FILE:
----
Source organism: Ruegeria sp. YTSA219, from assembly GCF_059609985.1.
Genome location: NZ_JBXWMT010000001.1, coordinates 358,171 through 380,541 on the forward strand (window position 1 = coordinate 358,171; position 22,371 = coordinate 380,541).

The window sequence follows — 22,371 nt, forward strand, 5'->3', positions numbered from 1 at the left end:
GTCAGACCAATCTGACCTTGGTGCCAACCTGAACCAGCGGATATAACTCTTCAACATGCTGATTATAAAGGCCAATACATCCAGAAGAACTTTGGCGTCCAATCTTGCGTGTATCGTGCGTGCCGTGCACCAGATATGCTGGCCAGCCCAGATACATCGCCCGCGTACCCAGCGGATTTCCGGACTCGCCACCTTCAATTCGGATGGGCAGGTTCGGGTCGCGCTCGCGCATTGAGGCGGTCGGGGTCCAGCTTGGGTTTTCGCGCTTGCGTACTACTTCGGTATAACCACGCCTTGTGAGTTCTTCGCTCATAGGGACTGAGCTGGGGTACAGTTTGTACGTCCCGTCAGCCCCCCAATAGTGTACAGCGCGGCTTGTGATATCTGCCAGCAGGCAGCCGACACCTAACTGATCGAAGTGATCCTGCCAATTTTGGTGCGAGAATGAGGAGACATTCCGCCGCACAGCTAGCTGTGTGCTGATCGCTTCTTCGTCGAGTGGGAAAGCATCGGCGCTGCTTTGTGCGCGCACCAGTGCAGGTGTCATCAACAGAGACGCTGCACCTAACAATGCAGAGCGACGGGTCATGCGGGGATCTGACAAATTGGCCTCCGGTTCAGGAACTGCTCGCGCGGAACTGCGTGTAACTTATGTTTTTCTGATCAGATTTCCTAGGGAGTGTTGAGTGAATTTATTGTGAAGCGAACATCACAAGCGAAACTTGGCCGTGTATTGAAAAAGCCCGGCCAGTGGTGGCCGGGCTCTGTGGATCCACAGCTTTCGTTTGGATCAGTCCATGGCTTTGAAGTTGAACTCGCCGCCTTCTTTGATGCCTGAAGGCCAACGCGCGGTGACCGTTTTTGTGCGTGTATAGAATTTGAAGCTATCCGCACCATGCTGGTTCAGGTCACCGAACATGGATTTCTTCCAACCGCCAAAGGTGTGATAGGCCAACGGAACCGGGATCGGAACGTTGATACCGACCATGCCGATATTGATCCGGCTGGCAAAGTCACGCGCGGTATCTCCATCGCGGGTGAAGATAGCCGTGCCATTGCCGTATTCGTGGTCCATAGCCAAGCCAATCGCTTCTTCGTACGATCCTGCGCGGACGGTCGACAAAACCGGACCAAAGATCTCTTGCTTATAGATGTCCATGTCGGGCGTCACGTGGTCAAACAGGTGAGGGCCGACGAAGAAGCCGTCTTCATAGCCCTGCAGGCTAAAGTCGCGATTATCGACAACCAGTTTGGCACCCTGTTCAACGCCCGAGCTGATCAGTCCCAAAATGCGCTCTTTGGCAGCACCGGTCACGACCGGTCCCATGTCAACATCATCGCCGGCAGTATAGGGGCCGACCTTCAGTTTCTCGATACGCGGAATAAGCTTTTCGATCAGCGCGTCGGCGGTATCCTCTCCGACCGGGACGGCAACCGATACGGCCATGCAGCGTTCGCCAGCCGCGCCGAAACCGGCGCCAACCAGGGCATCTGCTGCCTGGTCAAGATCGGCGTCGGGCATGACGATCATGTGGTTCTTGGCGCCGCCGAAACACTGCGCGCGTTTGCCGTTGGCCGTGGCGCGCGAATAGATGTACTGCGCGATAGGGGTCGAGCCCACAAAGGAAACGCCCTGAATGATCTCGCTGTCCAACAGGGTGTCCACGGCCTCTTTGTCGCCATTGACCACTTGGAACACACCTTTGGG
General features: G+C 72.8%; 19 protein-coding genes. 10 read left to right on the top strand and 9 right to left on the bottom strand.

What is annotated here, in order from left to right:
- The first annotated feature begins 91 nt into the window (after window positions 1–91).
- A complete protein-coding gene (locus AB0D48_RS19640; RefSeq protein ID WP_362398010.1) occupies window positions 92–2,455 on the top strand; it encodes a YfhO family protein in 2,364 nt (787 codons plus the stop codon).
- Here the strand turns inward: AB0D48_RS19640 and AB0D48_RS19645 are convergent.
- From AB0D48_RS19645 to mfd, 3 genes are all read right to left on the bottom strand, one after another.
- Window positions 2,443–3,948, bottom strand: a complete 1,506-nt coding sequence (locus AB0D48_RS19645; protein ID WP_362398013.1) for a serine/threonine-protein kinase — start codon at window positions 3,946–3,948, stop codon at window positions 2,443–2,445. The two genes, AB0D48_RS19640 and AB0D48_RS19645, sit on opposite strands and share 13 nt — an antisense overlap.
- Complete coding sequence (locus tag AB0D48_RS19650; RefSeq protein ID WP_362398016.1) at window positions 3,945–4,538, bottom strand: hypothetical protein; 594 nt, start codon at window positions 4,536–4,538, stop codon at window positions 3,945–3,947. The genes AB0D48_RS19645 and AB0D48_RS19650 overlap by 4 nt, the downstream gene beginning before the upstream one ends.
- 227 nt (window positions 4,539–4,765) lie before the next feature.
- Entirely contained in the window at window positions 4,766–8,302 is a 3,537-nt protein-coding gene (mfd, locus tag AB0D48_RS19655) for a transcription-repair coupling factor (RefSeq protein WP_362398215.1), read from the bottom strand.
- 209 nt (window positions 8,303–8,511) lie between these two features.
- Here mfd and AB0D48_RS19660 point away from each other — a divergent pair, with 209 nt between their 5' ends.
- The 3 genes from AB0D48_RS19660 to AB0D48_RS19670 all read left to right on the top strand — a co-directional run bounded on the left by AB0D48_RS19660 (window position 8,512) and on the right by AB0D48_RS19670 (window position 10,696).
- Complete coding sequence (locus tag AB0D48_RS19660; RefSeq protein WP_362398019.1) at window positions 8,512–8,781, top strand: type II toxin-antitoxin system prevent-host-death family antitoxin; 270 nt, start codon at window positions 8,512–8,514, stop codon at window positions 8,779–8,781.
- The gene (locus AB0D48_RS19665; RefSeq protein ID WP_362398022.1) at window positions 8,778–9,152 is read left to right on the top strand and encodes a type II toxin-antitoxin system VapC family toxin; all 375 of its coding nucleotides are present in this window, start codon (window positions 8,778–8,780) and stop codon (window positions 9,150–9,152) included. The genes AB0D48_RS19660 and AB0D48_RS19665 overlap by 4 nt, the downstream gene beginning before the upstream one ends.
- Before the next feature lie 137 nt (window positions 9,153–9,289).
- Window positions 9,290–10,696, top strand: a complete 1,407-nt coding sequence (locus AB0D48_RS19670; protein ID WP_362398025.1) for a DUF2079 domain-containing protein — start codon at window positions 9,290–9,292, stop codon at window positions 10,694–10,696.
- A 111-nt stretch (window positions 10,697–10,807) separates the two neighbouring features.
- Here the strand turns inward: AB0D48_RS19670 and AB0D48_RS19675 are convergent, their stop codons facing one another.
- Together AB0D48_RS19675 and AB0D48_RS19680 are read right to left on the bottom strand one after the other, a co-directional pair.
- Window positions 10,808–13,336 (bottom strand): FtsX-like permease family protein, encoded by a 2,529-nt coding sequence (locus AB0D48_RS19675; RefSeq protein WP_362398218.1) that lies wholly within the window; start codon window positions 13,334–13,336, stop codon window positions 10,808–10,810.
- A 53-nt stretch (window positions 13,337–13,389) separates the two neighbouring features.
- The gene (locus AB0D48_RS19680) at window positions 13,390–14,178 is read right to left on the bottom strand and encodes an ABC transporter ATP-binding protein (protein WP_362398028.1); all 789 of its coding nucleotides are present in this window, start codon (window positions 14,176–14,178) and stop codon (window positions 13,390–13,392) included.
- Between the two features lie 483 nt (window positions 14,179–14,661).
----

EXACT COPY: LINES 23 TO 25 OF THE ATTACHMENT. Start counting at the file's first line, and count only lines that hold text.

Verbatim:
- Here the strand turns inward: AB0D48_RS19670 and AB0D48_RS19675 are convergent, their stop codons facing one another.
- Together AB0D48_RS19675 and AB0D48_RS19680 are read right to left on the bottom strand one after the other, a co-directional pair.
- Window positions 10,808–13,336 (bottom strand): FtsX-like permease family protein, encoded by a 2,529-nt coding sequence (locus AB0D48_RS19675; RefSeq protein WP_362398218.1) that lies wholly within the window; start codon window positions 13,334–13,336, stop codon window positions 10,808–10,810.